At risk of sounding like a lunatic, I truly believe every awful, awkward thing that has happened to me has shaped me into who I am today. As a person with anxiety, I find myself wanting to say “no” all of the time. I am terrified of planes, of long car rides, of being lost, of crowds. This limits me when it comes to the things I enjoy like traveling, going into the city, and going to parties.
For a long time, I said no because →
The warmth of the lights, the soft hush of the audience as the orchestra begins to play the overture, the 11:00 number. This is my crack—I need it like oxygen to live. I am what you would call a theater addict.
It all started when I was in dance classes like any normal little girl, but then I decided I also wanted to sing. So, my mom put me into an after-school performing arts school when I was 12. I was then given the solo in “Seasons of Love,” from “Rent.” Anyone who knows the show can laugh at how ridiculous a little white girl must’ve sounded doing that, but after it, I was hooked. I became obsessed with not →
As a person who was born into two medium-sized families (although they sound like there are about 150 people more at each family gathering), I’ve been lucky. I always knew everyone in my family, but I always had someone to hang out with at lame family gatherings.
Family is a big part of my life and my mom always made it very clear that family came first—I wouldn’t have it any other way. But in recent years, my family life has been anything but ideal. I won’t get into the nitty gritty, but basically, I’ve been estranged from a lot of one side of my family, and the other half lives around six hours away, so while I love them →
While each new female CEO weighs in on whether women can or can’t have it all, we find ourselves torn. An important topic about women and glass ceilings seems to have become a media buzzword and corporate publishing moneymaker. But what does it really mean, and is it as important as they make it out to be? Furthermore, why doesn’t anyone ask men if they can “have it all?” Is the “all” of the older generation even relevant to our own?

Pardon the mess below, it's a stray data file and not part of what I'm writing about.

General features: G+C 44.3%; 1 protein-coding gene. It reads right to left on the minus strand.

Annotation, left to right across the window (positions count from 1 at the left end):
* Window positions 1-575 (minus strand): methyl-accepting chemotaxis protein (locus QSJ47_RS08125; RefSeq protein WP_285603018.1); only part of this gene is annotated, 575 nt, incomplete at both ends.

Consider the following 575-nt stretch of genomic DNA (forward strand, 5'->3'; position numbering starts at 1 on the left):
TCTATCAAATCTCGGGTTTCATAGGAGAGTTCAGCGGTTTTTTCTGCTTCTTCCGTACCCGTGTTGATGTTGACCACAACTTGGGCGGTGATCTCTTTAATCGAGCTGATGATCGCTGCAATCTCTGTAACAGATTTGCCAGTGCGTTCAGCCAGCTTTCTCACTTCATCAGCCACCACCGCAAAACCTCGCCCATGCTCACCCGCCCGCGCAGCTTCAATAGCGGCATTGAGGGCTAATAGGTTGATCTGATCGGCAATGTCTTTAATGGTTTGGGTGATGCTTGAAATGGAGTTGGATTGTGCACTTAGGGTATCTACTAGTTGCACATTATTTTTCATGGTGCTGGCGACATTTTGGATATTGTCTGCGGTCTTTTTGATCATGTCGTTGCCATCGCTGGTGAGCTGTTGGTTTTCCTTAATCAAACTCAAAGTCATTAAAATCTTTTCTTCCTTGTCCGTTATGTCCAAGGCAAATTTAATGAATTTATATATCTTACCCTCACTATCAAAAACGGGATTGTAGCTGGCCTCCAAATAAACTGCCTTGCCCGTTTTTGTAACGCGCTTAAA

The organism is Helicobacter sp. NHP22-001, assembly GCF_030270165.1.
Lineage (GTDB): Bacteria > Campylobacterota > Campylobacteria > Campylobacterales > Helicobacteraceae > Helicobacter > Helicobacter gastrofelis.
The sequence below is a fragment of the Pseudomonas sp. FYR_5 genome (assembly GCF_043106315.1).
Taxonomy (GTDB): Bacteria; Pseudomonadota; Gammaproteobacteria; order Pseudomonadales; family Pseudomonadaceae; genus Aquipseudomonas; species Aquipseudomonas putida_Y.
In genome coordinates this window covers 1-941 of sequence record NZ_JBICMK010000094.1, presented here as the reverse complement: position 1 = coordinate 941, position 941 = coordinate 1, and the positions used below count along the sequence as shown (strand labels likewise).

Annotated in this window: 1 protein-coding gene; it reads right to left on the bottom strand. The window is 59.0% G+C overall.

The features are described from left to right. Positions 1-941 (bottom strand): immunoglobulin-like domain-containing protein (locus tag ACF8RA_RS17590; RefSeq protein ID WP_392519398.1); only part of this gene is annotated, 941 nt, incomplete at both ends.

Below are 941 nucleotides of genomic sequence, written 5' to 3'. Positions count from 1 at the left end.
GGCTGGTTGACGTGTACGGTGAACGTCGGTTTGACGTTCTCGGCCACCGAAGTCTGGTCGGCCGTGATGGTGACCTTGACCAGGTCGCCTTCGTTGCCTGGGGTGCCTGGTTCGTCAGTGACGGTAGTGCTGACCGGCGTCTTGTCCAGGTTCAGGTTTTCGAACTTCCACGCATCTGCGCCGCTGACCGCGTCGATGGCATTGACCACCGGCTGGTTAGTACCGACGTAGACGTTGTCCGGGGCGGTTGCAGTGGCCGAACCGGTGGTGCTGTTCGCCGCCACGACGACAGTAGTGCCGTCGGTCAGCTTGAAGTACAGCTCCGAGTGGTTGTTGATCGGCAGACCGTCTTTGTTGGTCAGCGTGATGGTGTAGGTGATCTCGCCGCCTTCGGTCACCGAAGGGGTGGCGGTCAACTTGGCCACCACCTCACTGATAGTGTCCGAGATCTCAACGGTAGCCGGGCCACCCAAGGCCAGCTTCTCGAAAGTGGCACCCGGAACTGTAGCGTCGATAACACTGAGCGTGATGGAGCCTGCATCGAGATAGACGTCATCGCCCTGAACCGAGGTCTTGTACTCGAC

As a group of young women gearing up to climb our own career ladders, we thought we’d throw in our own two cents. We’re not all of the same mind and often disagree with each other about it, but it’s time to start talking about it outside of another C-level interview.
It’s that time of year! Autumn is officially here, and while Starbucks’ Pumpkin Spice Latte is good (okay, great) there are many more things to enjoy about fall than just that. Cooler temps bring the LD staff joy in many ways, but here are our favorites.
Wearing sweats everywhere is acceptable.
People are nicer with the holidays approaching.
If you decide to spend a night (read: weekend) at home alone on the couch watching Netflix, it’s now considered “cozy” instead of “lame.”
Let’s face it, we all look WAY better in sweaters and jeans than we do in shorts and tank →
Throughout childhood and adolescence we all heard it. Most of us still hear it.